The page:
Stephen Settle
Jul 27, 2018 · 3 min read

Here at SalesLoft, we are actively migrating our AngularJS app to a React app. The process of combining one front-end framework with another, while gradually removing the first can be pretty tricky. One tool that makes the refactoring easier is Storybook. The following rant will be my findings and knowledge of how to add React to angular using Storybook.

This post is not about how to write React or Angular, it’s about how to integrate them together!

Step one is getting your React code into an AngularJS app in a semi-elegant fashion. The first thing is to create an angular component. This will serve as your ‘container’ for your react component. Here you will declare its props; functions, booleans, and anything else the component needs to render. Now I imagine you are thinking “why would I write more code to do this? Why can’t I just do all that in the angular controller?” Because hopefully in doing so, you cut functions and logic from it!

There’s nothing better than looking at your controller’s diff (pictured above) and watch how it decreases in complexity by removing code instead of polluting it by declaring props or any specific or new function that the React component will need. This is very important especially when you build multiple React components and put them within the same angular template. It greatly helps reduce complexity and confusion. When you are dealing with brand spanking new controllers it’s even easier to keep them clean.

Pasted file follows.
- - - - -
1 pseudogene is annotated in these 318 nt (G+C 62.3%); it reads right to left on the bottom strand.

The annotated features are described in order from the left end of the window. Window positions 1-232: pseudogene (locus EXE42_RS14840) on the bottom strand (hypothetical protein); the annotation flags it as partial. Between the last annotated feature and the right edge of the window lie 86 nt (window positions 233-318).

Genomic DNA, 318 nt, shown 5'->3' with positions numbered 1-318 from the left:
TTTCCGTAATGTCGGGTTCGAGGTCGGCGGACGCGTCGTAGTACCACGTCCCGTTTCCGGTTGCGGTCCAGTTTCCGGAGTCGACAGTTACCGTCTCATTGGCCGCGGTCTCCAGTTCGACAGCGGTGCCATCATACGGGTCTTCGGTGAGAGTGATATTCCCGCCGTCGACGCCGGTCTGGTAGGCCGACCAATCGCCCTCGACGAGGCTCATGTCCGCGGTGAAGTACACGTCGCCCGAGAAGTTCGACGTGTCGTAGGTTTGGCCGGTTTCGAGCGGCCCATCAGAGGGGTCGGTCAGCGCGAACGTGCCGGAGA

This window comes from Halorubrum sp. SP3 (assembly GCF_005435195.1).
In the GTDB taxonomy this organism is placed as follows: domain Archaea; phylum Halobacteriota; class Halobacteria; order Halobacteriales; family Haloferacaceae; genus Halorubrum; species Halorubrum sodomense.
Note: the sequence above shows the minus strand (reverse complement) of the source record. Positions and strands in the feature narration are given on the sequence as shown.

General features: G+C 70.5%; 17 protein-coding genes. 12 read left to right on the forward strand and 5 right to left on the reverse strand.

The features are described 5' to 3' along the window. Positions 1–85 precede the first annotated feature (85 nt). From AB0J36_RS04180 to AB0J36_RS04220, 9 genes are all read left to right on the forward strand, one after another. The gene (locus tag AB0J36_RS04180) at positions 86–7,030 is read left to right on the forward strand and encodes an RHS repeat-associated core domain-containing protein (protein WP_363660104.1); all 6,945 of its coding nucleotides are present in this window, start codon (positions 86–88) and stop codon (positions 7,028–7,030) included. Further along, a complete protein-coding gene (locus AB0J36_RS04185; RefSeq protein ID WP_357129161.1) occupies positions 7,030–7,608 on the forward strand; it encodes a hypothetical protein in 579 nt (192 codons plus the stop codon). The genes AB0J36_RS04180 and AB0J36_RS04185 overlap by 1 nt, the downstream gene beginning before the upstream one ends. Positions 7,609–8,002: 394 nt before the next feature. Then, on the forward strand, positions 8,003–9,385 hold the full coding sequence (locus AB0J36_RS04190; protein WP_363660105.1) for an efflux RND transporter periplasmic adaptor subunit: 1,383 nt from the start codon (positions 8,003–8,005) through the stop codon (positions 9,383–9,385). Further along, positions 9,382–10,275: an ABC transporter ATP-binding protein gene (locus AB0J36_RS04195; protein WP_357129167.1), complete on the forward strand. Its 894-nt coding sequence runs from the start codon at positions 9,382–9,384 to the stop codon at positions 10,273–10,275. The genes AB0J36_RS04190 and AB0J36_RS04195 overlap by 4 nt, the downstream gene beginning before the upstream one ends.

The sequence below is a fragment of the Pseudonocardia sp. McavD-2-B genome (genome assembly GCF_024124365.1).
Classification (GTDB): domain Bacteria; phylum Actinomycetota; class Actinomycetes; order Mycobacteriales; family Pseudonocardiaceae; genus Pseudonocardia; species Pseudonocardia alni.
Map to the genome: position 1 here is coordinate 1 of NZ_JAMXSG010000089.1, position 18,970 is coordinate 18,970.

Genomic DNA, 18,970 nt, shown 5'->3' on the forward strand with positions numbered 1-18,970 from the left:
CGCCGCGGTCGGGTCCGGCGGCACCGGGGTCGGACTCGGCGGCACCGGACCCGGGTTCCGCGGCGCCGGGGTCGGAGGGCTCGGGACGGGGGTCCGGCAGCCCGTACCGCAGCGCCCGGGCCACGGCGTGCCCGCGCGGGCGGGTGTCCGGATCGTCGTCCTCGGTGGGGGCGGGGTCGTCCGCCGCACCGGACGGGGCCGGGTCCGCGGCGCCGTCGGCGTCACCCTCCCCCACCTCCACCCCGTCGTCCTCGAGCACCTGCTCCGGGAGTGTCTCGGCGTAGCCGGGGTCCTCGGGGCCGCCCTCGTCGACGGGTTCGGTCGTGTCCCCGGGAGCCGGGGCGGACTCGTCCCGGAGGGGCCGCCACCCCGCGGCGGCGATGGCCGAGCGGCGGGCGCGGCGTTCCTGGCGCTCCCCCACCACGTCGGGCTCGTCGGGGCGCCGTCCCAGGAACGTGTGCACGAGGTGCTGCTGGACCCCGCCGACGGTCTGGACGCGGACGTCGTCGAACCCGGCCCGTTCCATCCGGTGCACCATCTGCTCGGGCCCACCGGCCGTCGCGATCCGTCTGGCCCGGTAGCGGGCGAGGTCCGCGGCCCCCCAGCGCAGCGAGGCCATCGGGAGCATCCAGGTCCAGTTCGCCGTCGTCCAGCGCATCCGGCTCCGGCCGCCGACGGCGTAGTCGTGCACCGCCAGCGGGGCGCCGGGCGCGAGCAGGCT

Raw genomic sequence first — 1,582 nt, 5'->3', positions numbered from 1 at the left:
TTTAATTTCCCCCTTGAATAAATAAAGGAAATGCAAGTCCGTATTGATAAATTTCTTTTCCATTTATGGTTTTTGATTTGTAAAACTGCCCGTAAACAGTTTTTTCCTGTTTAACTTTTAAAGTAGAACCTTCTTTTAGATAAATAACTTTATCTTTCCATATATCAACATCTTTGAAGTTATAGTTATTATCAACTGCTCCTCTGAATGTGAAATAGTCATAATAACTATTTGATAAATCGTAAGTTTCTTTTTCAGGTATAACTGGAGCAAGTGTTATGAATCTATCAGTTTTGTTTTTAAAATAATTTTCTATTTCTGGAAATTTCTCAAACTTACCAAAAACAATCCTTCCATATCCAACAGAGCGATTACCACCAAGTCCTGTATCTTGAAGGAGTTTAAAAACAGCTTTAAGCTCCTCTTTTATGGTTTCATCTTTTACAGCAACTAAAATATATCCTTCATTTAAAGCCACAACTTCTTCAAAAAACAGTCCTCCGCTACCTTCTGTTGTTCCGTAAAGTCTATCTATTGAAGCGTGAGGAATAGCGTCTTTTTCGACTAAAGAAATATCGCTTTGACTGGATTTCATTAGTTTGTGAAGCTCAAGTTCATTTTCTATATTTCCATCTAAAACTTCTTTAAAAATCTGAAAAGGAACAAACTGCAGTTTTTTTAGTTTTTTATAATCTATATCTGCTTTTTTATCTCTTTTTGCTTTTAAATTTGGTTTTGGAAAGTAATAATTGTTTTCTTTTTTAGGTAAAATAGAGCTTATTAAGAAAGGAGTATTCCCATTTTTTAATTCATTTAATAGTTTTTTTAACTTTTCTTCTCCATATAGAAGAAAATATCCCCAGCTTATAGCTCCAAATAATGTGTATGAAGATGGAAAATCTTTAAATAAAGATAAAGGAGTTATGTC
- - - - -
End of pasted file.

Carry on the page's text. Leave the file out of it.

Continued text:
Step two, is leveraging Storybook. Using Storybook is not only super cool, but also allows you to develop React components faster. On a high level, you can build full React components in isolation — meaning they run on a different port than your application. This makes Storybook WAY faster to code and easier to view the components you make. Another great benefit of using Storybook is that you can create all the various states that a component could be in by passing various stubbed props to the component. Take a look at the screenshot below. Other than importing React and Storybook into the file the file itself only has two things in it; a function helper to define props and the stories themselves!

Inside of the storybook UI you can switch back and forth between these different states with just a click! (pictured below)

Being able to develop your React components and all of their various states without having to set that “scenario” up in your application is huge and helps increase speed and productivity. As I stated above, Storybook runs separately from your app to ensure that your components are completely independent of your application’s styles and javascript so you can truly create reusable React components.

Well, there you have it! I hope that gives you all some perspective on how I attack integrating React into AngularJS using Storybook. If anyone has any questions I would love to hear from you! Leave a comment or question to start the conversation.

Stephen Settle is a software engineer at SalesLoft on our email integrations team and our resident action movie connoisseur. You can find him at a theater watching the latest, greatest Marvel movie (Marvel >>> DC; don’t @ him).

SalesLoft Engineering

Working to bring you delightful features and solve complex problems - guided by our company's core values. Learn about the unique challenges, perspectives, and decisions of our team of engineers, architects, product managers, and designers.

Stephen Settle

Written by

SalesLoft Engineering

Working to bring you delightful features and solve complex problems - guided by our company's core values. Learn about the unique challenges, perspectives, and decisions of our team of engineers, architects, product managers, and designers.

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